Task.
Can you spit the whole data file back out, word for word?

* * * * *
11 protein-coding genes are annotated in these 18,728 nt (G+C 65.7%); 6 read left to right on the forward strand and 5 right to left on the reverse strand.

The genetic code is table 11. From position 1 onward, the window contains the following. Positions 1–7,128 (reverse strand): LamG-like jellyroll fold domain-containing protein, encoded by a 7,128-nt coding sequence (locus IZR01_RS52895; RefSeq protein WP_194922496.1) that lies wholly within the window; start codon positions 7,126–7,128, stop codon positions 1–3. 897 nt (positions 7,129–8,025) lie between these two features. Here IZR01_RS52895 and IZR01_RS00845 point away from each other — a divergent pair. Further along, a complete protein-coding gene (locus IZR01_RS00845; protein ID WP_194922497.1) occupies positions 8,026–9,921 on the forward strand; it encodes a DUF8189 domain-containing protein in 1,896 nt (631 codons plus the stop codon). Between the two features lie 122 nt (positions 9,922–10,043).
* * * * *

11 protein-coding genes are annotated in these 18,728 nt (G+C 65.7%); 6 read left to right on the forward strand and 5 right to left on the reverse strand.

The genetic code is table 11. From position 1 onward, the window contains the following. Positions 1–7,128 (reverse strand): LamG-like jellyroll fold domain-containing protein, encoded by a 7,128-nt coding sequence (locus IZR01_RS52895; RefSeq protein WP_194922496.1) that lies wholly within the window; start codon positions 7,126–7,128, stop codon positions 1–3. 897 nt (positions 7,129–8,025) lie between these two features. Here IZR01_RS52895 and IZR01_RS00845 point away from each other — a divergent pair. Further along, a complete protein-coding gene (locus IZR01_RS00845; protein ID WP_194922497.1) occupies positions 8,026–9,921 on the forward strand; it encodes a DUF8189 domain-containing protein in 1,896 nt (631 codons plus the stop codon). Between the two features lie 122 nt (positions 9,922–10,043).